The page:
- Posted June 3, 2012 by
This iReport is part of an assignment:
Impact Your World
The Gay Pride in Seoul on June 2, 2012
- Jareen, CNN iReport producer
On June 2, 2012, at around 13:00, the LBGT community and their supporters started to prepare for the 13th Gay Pride in Seoul Korea.
The march took place around the Cheonggyecheon (Hangul: 청계천) area. It is an 8.4 km (5.2 miles) long, modern public recreation space in downtown Seoul, South Korea. A wonderful spirit prevailed.
As the march got underway, I experienced cold shivers going down my spine. "This is the taste of real freedom!", one of my friends declared.
No church complained. Nobody protested the march. Families with children were seen around the march, some were even participating on the fringes. I saw a father with his +/- 14 year old son attending the pre-festival preparations.
The march was marshaled at a few traffic points by the police. No police protection was needed te protect the marchers, only about four officers handled traffic control.
From the photographs one can also see the participants were really enjoying themselves. Participants were really happy. My feeling was that some people were not so comfortable being photographed. Many wore masks. Korea is not yet a totally open, gay friendly society. Koreans seem to be more tolerant than similar marches in conservative areas in the US.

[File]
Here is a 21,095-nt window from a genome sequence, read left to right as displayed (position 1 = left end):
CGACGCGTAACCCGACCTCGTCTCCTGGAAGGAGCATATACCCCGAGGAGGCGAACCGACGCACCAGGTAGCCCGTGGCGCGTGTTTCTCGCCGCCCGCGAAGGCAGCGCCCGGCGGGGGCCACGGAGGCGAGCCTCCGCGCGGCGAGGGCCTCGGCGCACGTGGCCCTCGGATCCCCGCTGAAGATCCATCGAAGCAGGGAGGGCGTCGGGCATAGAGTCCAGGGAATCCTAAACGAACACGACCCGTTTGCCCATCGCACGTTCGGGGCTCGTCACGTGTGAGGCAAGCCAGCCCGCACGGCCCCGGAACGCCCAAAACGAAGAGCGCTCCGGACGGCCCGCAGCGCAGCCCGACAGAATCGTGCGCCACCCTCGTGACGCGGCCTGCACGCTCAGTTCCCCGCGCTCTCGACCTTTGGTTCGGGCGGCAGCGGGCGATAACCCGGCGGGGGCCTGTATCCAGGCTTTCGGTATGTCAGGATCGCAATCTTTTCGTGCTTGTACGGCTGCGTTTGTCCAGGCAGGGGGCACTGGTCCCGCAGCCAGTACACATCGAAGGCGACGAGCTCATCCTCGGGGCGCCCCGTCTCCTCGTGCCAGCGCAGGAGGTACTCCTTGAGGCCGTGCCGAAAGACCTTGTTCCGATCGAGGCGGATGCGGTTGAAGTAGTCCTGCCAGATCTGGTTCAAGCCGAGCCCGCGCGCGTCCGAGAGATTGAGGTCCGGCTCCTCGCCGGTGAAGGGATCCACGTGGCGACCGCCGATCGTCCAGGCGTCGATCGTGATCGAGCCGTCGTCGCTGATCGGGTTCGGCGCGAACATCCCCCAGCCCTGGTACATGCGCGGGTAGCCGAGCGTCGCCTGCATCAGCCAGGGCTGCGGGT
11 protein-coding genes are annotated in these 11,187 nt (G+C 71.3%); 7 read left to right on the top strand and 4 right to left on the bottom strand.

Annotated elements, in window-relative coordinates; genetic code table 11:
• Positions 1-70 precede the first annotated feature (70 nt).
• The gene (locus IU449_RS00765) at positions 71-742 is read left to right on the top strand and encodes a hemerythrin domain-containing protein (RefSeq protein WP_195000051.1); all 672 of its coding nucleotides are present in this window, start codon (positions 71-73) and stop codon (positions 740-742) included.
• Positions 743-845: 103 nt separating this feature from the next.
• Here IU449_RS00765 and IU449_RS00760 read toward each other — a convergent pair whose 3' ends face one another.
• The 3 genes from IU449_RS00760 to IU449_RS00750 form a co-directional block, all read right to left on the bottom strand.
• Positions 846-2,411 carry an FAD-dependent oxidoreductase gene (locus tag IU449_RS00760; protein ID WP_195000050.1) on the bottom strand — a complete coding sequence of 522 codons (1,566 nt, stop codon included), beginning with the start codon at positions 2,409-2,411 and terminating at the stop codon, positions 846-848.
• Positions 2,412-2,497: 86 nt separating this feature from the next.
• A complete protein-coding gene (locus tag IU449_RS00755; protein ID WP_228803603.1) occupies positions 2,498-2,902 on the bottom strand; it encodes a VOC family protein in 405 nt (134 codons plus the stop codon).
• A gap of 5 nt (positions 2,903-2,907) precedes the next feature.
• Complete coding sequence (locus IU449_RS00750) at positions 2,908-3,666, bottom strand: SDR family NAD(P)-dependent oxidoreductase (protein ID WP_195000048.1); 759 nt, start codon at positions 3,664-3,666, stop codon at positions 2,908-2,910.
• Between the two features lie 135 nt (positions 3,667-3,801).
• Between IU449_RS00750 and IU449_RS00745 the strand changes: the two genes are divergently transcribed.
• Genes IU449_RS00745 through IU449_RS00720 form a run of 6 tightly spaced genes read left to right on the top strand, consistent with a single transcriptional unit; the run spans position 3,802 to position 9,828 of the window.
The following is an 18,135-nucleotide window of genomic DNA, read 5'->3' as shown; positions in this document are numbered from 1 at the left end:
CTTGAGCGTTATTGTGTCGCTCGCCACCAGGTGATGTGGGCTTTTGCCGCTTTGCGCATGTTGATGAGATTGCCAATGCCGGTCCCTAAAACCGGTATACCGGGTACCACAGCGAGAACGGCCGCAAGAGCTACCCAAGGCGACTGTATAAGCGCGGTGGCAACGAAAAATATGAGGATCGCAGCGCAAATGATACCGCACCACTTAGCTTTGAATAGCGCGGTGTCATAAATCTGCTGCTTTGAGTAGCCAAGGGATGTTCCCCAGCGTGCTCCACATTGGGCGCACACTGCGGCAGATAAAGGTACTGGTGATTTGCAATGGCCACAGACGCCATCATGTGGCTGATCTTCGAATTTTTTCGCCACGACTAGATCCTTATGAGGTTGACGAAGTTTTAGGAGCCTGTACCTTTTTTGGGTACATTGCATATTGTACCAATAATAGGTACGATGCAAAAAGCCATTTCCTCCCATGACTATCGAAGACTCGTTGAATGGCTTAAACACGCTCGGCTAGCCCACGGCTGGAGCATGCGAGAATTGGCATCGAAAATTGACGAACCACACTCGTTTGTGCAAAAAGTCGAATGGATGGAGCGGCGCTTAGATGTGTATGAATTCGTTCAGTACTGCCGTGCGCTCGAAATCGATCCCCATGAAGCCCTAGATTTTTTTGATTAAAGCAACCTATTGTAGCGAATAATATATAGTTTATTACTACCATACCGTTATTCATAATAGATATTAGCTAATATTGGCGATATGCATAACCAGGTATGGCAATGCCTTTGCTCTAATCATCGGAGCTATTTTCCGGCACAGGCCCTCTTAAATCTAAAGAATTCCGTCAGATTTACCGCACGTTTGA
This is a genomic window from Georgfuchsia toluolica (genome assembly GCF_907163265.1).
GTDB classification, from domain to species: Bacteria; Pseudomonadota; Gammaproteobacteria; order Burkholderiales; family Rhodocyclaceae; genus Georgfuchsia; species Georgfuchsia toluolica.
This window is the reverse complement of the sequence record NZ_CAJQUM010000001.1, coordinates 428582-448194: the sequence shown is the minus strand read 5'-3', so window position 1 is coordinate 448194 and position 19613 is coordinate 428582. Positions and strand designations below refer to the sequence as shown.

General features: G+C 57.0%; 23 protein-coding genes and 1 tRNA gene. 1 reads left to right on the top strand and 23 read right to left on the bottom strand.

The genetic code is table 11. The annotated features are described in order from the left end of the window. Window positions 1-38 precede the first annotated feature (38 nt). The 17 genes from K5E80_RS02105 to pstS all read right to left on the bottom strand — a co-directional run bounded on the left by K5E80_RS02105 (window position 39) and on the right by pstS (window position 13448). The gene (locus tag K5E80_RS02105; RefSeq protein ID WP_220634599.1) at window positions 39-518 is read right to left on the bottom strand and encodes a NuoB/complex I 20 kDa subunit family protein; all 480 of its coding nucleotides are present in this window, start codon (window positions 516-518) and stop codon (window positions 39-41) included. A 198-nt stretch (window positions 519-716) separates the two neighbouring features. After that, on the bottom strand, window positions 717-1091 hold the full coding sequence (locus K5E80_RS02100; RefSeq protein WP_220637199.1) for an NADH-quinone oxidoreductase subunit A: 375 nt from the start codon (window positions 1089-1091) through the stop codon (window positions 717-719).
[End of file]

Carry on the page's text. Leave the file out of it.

I interviewed some gay people. In general, in the wider community being gay is still not excepted. Many people stay in the closet, some break contact with their family because homosexuality is not excepted. Some employers are said to discriminate if the person is very open, although some gay people does not experience the same discrimination. So it is still debatable how much discrimination takes place.
The after parties took place all over Seoul. The parties were typical at gay clubs. Seoul has a few gay clubs and a "SOHO area" in Itaewon. The places were crowded and the crowds came out to enjoy.
I think Korea is a very tolerant country and an example to many democracies. Gay marriage may still be a long way off, but the debate has started.